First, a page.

HH: He comes back, eventually, to the island and makes common cause with his father in restoring his rule. Larry Arnn, there’s…I can remember this from, you know, it’s 50 years ago now, where an old and aged servant encounters the returning Odysseus, and spies him out, understands who he is. It’s very moving, but it’s interesting that that’s part of this as well, and it resonates through the years.
LA: Yeah, well, that’s…you meet, I think there are only two servants left in Odysseus’ household who remain faithful. And they don’t, and neither of them is ambitious for anything, and many of the rest of them are connivers. And when Odysseus encounters them, he discovers, because he returns home concealed as a beggar. And so they treat him well. And then when he reveals himself to them, they are loyal. And he and Odysseus’ father, Laertes, and Telemachus, and these two servants, they kill all these suitors.
HH: Yeah, they kill them all.
LA: Yeah, it’s very satisfying. Penelope comes up with a test. She says now she’s going to announce that she’s going to give way and pick one of them. And it’s just full of wonderful symbolism. It has to be the one who can string Odysseus’ bow, strong enough to do that, and can fire an arrow from it, shoot an arrow from it through 12 axe handles. And so none of them could even string the bow. And then the beggar, Odysseus, walks up, and he strings it, and he fires through the axe handles. And then the servants and Telemachus, and Odysseus’ father, lock all the doors, and they kill them all. And so it’s just one of the happiest events in all of recorded history.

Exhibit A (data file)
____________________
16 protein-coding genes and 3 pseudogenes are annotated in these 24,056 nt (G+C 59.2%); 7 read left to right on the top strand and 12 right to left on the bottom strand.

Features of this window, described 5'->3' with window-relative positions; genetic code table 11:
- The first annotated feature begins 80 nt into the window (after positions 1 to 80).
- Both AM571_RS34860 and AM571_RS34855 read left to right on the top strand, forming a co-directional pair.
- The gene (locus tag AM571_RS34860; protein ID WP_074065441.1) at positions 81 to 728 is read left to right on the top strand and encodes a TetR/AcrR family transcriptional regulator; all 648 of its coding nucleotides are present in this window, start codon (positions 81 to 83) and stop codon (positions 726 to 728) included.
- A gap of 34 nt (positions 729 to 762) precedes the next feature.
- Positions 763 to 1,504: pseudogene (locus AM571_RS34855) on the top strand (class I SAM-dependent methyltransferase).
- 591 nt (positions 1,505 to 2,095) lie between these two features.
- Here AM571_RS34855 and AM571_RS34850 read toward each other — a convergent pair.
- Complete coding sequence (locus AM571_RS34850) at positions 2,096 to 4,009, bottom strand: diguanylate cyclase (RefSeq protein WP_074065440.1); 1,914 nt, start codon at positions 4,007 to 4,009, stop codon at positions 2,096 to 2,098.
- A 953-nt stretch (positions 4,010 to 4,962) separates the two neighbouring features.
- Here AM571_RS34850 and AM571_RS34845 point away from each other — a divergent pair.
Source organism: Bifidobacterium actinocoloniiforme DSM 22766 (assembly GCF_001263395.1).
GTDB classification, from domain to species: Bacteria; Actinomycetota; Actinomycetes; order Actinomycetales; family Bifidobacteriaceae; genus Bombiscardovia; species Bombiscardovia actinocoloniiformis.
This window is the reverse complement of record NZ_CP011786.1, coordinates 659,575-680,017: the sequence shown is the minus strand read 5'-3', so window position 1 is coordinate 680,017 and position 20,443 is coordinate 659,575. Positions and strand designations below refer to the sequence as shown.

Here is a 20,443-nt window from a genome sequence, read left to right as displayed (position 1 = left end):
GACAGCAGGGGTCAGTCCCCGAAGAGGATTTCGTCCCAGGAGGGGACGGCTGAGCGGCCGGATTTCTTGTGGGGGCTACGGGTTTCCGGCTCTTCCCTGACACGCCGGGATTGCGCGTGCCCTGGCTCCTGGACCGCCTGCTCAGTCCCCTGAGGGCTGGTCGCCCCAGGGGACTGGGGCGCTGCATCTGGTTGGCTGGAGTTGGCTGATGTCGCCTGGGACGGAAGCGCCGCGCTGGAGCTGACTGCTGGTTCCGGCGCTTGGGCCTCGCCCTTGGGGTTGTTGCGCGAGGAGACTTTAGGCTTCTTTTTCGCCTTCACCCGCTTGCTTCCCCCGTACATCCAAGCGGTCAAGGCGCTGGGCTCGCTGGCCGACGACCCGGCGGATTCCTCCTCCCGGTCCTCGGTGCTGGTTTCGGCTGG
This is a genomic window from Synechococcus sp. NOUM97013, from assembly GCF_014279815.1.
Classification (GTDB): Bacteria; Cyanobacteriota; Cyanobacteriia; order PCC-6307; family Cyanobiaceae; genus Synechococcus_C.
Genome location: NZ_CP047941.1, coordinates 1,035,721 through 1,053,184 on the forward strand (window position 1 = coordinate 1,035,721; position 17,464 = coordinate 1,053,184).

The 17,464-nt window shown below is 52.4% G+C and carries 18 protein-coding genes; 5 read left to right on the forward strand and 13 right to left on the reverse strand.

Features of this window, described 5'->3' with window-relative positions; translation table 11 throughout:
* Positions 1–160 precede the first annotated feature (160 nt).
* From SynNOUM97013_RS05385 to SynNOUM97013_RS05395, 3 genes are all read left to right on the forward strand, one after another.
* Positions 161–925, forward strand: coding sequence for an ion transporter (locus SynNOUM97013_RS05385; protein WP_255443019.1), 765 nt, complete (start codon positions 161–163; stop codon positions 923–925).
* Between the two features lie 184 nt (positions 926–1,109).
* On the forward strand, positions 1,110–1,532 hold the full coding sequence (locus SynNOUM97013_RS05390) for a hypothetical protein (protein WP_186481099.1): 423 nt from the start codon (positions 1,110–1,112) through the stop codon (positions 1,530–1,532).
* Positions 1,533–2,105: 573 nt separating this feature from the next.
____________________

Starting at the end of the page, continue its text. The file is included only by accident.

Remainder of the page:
HH: It’s justice is what it is. It’s justice. Now Dr. Whalen, what’s interesting, the recognition of the missing, or the sudden understanding, this is the Road to Emmaus that Christian listeners will recognize, that you are disguised, and they you are made obvious. Is this a recurring, you’ve been teaching a lot of literature for a lot of years. Is this one of the devices that have been used, really, from the time of Homer, to always the same effect, of satisfaction?
DW: Very much so. Maybe not always to the effect of satisfaction, but this business of disguise and revelation is both a device in literature, but also a reality of human experience. I think that’s why literary artists use it so often. In many respects, people are disguised to themselves, and then it takes great events so that their own natures can become revealed to the world and to themselves. I mean, in the case of, you were just discussing the servants, one of the ways in which, although it’s not a disguise, it is nevertheless a revelation, occurs in the novel, is that Eurycleia, this old woman, is faithful to Penelope and Odysseus as well, just as the swing herd, Eumaeus, is faithful to Odysseus and Penelope. And this means that the great fidelity of the aristocrat, Penelope, is not the only place that virtue is to be found. That virtue is to be found high and low. We don’t often see it, perhaps, in the low, but there it is. Homer exposes it for us. And so although it’s a very aristocratic poem, it clearly understands virtue as belonging to humans everywhere or anywhere.
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HH: All right, now let’s talk about Ulysses, about Odysseus. And you referenced in the very first conversation in this series, Larry Arnn, that he’s the counterpart to Achilles. He is wise, he is cunning, he is not without his flaws, but he’s a completely different sort of leader than Achilles. Good or bad?
LA: Better. Yeah, and see, especially in the Odyssey, Odysseus appears as a great warrior. It ends in a battle. And he wins against overwhelming numbers. And these people are all bad people. But along the way, Odysseus calculates. He proves…he’s the one who thought of the Trojan horse, and that story is told in the Odyssey. It’s not in the Iliad. And so he thinks of ruses. He takes care, he listens to the gods when they give him advice. He is respectful. He has a massive self-restraint. And there are many places in the Odyssey where others in Odysseus’ company eats something they shouldn’t, or takes something they shouldn’t, give into a desire when they should not, and they’re killed for it. And Odysseus, over and over again, does not do that. And that’s a moral example. And to go back to your question about why the Iliad might be more popular these days is that we’re not so much into moral examples as we used to be, and we look for ways to tear them down.